• The score held into the bottom of the 9th inning, bringing Shawn Kelley on to close out the win. With one out, Brian Goodwin singled to right field, setting up a scenario in which Kelley needed the double play to avoid facing Mike Trout. David Fletcher lined out to Joey Gallo in left field, which set up Trout coming up representing the winning run. Up 0-2 on Trout, Kelley threw a wild pitch that advanced Goodwin into scoring position at 2nd, and it seemed perfectly set up for the kind of ending that you’d expect with Mike Trout, especially after Kelley got away with a slider earlier in the plate appearance. Alas, Kelley ended up striking out Trout on a slider down and away to end the game and secure a Rangers victory.

  • Mike Minor will take the mound tomorrow opposite Tyler Skaggs at 9:07 CDT.

Back To The Game

Writing about painful things is never fun.

It can be useful catharsis, of course; but the last couple of years for the Texas Rangers didn’t feel like necessary dues-paying or “part of the process”…my impression was that the Rangers zigged when they should have zagged. They took the wrong turn at Albuquerque. They missed the last plane to Lisbon. And so on. That is to say, I felt they wound up where they were by making some bad choices, not necessarily as the part of the normal decline of a good team.

And so, everything I tried to write was negative. I couldn’t focus on the positive, because I felt that half the problems were self-inflicted wounds. Covering things from that point of view just ends up starting fights; fights I really wasn’t interested in. And then going into this season, as I saw the Rangers revamp their pitching program from the ground up, and saw real results from changing batting coaches and instruction, and saw Texas finally embrace technology and advanced analysis, I saw real reason for hope.

Ironically, this time a large percentage of the fanbase wasn’t engaged in optimism. A lot of people still think that the Rangers will never win again without a Front Office tear-down. Or specifically, without a Jon Daniels tear-down, as the entire rest of the Front Office is new at this point.

But I’M optimistic, dammit, and I’m writing this, and what we need now is a sign from the baseball gods that everything is gonna be alright.

Yesterday, Josh Hamilton suddenly showed up in Central Texas. Sober, clean, melancholic? Yes. And being a father to his softball playing girls.

He’s back because it’s time…or rather enough time has passed.

His knees feel fine, but he wants to be with his girls.

He could still DH. Dear Lord, we all KNOW he could still DH. And he knows it. But he wants to be with his girls.

He misses playing baseball. He never watched it much, but finds himself watching games sometimes. While he’s taking care of his girls.

He misses being that Josh Hamilton, and he knows that WE miss him being that Josh Hamilton.

But he wants to take care of his girls.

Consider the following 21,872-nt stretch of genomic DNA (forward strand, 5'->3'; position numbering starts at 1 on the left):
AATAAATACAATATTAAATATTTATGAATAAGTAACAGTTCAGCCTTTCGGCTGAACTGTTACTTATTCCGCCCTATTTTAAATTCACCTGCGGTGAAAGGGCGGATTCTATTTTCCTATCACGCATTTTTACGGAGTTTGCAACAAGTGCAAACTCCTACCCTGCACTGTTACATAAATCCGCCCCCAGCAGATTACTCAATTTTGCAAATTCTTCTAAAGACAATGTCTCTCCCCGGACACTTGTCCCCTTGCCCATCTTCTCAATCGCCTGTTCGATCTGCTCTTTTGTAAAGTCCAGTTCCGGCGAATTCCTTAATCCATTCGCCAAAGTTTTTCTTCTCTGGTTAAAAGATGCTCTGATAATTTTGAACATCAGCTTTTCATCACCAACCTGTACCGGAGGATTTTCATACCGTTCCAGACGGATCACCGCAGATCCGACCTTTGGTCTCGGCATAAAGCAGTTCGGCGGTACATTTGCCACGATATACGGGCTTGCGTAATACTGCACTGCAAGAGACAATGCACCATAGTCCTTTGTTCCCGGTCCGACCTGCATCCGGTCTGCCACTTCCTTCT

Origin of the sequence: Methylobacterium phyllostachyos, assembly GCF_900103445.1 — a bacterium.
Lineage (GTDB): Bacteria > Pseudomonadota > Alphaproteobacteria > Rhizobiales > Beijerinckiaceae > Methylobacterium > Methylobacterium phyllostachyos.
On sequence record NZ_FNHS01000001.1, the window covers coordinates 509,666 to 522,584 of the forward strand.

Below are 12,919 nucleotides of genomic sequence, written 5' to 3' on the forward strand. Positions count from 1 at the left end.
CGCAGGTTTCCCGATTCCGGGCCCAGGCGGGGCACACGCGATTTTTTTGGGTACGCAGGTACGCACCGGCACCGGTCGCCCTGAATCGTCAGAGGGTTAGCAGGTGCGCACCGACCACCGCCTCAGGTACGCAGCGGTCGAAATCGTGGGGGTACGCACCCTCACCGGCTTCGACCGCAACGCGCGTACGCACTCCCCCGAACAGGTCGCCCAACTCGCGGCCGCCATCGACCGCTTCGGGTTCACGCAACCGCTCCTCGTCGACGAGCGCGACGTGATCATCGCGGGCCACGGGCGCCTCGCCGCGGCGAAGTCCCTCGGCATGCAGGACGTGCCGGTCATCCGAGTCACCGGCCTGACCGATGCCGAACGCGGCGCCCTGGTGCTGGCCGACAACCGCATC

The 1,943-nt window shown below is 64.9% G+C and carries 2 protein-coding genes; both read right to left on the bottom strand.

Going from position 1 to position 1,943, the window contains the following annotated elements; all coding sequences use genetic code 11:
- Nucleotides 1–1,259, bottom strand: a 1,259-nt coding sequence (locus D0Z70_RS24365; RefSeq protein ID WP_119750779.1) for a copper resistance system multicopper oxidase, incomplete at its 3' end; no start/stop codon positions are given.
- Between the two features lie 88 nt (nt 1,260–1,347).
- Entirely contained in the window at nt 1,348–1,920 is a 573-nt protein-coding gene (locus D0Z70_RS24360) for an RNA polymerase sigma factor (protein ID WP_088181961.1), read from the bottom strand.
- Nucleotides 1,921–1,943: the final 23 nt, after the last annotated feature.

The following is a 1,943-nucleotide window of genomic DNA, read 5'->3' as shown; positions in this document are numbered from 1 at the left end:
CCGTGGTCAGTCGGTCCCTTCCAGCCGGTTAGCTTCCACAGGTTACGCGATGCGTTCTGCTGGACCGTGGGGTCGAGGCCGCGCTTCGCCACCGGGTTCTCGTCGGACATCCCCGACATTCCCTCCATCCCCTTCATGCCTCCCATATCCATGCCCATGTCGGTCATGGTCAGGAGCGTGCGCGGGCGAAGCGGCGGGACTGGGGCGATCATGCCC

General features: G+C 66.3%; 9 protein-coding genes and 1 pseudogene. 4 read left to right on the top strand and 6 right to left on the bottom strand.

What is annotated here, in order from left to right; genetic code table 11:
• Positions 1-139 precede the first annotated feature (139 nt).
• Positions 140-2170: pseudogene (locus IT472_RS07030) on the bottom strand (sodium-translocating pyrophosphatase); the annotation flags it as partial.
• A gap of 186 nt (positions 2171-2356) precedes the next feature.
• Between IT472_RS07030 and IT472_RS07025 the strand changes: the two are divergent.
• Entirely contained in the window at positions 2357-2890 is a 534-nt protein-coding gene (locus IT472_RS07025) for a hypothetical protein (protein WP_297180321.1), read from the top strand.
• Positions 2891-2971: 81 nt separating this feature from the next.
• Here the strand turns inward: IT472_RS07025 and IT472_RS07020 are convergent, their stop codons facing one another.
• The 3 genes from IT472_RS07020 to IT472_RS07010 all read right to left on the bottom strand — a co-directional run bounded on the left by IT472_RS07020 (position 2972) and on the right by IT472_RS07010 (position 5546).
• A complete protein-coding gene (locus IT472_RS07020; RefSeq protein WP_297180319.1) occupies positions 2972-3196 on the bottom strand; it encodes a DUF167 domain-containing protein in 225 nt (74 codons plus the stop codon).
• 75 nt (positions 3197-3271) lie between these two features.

Stay clean. Stay sober. Take care of his girls. Take care of himself. Be a contributing member of the community. That’s his mantra.

On August 17th, he’ll be back at Globe Life Park/The Ballpark in Arlington, a place he helped make important every bit as much as Nolan Ryan, Rafael Palmeiro, and Adrian Beltre. And Yu Darvish, Elvis Andrus, Joey Gallo, and all your favorite Rangers. Josh Hamilton will become a member of the Rangers Hall of Fame, an award he surely deserves…one of the greatest Rangers to ever play the game.

He's back now because maybe it’s just time. Time to be a part of the game again? I guess we’ll see. Time to be honored by his peers, certainly. Time to be loved by his fans again; pretty sure that’s gonna happen. Time because the Rangers, for the first time since Hamilton left after the 2012 season, have another Josh Hamilton in Center Field.

Time because the Rangers are alright, now. And Josh is alright, now.

May the baseball gods smile on both.

Welcome back.


The Rangers are 21-23

An extra-innings walk-off win! How fun!

  • Drew Smyly started for the Rangers today in the latest episode of former Tigers pitchers that struggle for the Rangers. It was clear from the first inning that he wouldn’t be long for this game. In four innings of work, Smyly walked four Cardinals hitters while giving up two runs, and the Rangers were fortunate that the damage wasn’t worse.

  • Shin-Soo Choo continued his trend of hitting the ball hard, notching a home run and a double as well as a hard-luck laser that found Paul Goldschmidt at first base. Choo has been a punching bag of sorts in Texas for years due to his contract, but he’s proven himself to be among the best run-producers for the Rangers thus far in 2019.

  • Danny Santana came on as a pinch-hitter and added a home run of his own, and later on in the bottom of the 10th a walk. He’s been an incredibly nice surprise along with Logan Forsythe, giving the Rangers some viable bench options in games like today’s.

  • I talked a bit about Jeanmar Gomez last night, and he was once again knocked around a bit. Gomez came on to work the top of the 10th inning and gave up two hits, allowing the Cardinals to score the go-ahead run. At that point, it looked like this might be one of those games the Rangers let get away.

  • But then Willie Calhoun happened. Calhoun, who has absolutely mashed the ball since coming up last week, wasn’t in the lineup Sunday, but came on as a pinch-hitter for Jeff Mathis in the bottom of the 10th. He laced a game-tying RBI single to right field, scoring Rougned Odor and setting the stage for Nomar Mazara to hit the walk-off sacrifice fly.

  • So, all in all, a successful weekend for the Rangers, as they took the series from the hated St. Louis Cardinals. It’s weekends like this that keep baseball fun in Arlington.